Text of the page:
Clean Teeth, Fresh Breath: Not Just For Kissing

It’s something that most people don’t even consider: how much your pregnancy can affect your teeth. And, how much your dental health impacts your entire life.

Unfortunately, this is a topic that few obstetricians remember to address with their patients. Yet, dental care is a vital part of prenatal care. Take the initiative to talk to your obstetrician about your teeth and ask for a referral to see the dentist. This is a good time to institute or maintain good habits, for your baby, for your child, for your life!

For your Baby

The hormonal changes that occur with pregnancy can contribute to notable changes to the teeth and gums: gingivitis, tooth erosion, cavities and periodontal disease (a chronic infection of the gums and all the tissues that surround and support the teeth). More than half of all pregnant women do not get dental cleanings or checkups during pregnancy. This is because many women, as well as many dentists, are concerned about the risks of treatment in pregnancy. Imaging of the teeth with x-ray (with abdominal shielding) and the use of Lidocaine anesthetic (numbs the nerve before filling cavities) are both safe during pregnancy. 1

For Your Child

Parents who have clean mouths are less likely to transmit the cavity causing oral bacteria (Streptococcus Mutans) to children. It is now understood that it’s bacteria that primarily weakens teeth, causing pits and grooves on the surface. Tooth decay happens when damaged teeth are exposed to a high sugar diet.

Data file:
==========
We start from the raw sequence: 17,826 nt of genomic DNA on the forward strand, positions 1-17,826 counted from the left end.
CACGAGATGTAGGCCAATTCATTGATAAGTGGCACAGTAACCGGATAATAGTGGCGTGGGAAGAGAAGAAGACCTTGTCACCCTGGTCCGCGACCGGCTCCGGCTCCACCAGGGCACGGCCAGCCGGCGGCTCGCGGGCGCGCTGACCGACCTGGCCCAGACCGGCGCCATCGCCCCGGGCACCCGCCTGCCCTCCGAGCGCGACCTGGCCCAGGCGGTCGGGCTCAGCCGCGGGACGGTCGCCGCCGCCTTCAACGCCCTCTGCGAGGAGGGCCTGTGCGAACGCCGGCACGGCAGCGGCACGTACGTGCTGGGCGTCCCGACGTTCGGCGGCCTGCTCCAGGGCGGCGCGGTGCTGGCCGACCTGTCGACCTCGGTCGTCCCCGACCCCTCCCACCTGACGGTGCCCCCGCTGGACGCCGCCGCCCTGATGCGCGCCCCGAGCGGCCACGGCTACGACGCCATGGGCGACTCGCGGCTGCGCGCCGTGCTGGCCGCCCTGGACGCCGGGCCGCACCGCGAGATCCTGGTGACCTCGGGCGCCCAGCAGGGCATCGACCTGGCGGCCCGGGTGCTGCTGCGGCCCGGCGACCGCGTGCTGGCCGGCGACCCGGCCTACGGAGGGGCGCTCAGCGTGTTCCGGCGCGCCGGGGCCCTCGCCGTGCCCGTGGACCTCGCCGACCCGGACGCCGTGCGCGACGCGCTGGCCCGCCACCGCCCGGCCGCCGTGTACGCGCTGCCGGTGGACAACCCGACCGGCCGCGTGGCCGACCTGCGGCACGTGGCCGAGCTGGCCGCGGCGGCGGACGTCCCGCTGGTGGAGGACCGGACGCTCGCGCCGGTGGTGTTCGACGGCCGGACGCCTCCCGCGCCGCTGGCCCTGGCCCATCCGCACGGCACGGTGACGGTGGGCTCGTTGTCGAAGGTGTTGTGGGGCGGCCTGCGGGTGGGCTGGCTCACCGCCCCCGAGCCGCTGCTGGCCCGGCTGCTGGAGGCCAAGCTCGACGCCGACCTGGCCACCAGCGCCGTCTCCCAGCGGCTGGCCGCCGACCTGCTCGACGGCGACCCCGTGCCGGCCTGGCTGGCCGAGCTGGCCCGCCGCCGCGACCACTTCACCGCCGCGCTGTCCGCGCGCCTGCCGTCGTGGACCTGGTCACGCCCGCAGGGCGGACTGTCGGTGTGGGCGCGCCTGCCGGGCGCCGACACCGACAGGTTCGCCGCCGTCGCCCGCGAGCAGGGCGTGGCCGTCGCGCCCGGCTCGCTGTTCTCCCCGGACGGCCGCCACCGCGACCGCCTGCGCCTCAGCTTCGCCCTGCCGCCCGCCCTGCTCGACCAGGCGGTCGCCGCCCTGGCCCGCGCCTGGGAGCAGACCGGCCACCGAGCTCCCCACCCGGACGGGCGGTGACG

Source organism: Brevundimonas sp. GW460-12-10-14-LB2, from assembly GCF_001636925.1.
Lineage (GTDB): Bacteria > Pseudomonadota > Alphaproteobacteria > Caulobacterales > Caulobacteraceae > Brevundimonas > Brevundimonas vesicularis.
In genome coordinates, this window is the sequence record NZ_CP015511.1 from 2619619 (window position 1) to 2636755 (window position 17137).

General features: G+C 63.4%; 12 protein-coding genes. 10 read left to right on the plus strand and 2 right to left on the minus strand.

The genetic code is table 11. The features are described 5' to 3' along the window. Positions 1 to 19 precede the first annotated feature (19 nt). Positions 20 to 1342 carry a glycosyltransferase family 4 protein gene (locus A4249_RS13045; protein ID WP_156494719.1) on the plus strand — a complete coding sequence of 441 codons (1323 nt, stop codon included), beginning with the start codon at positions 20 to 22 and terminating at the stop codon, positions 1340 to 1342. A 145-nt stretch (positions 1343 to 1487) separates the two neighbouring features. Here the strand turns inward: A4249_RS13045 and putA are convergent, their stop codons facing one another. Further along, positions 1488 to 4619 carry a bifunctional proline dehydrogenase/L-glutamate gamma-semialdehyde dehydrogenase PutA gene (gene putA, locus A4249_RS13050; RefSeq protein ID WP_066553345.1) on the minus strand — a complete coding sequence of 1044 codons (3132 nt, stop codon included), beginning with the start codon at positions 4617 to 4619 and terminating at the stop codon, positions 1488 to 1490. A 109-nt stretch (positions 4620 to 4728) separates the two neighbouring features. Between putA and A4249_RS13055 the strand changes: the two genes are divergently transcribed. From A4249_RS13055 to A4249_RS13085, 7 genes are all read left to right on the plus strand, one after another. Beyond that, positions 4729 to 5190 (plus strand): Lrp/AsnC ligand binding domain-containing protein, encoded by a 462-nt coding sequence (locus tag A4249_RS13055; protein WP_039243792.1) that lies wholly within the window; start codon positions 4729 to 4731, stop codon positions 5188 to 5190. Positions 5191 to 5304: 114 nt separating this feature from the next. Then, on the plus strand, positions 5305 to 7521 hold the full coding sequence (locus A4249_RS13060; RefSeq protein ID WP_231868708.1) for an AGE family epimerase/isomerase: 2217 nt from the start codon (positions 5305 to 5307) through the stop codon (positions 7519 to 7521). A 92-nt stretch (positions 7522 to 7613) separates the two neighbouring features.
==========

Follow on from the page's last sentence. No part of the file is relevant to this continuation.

For Your Life

Periodontal disease–red, beefy gums, that bleed easily—doubles the risk of developing heart disease, diabetes and pneumonia. The mouth has a rich blood supply. The chemicals produced by the chronic inflammation and a heavy bacteria load in the mouth easily gets into the blood stream, injuring the heart and blood vessels. The path from the mouth to the lungs is direct and those with poor dentition are also at risk of getting pneumonia, especially those who drink, smoke or have a weakened immune system.2 This is so important that the American Dental Association has pledged to support the Million Hearts initiative to stem the number of people whose lives are affected by heart attacks and stroke.

Brush, floss and get regular dental check-ups. Good dental hygiene also means good general health. And, clean breath and healthy teeth are important for more than kissing!

 

Visit the National Maternal and Child Oral Health Resource Center and The American Dental Association for more information.

There you have it. Now spread the word!

 

 

References:

  1. Data from National Maternal and Child Oral Health Resource Center, Georgetown University. Oral health care during pregnancy: a national consensus statements. Oral Health Care During pregnancy Expert Work Group. Washington, DC: OHRC;2012. Available at: http://www.mchoralhealth.org/PDFs/OralHealth pregnancy Consensus. pdf. Retrieved may 17,2013
  1. Obstetrics & Gynecology: April 2008 – Volume 111 – Issue 4 – pp 976-986

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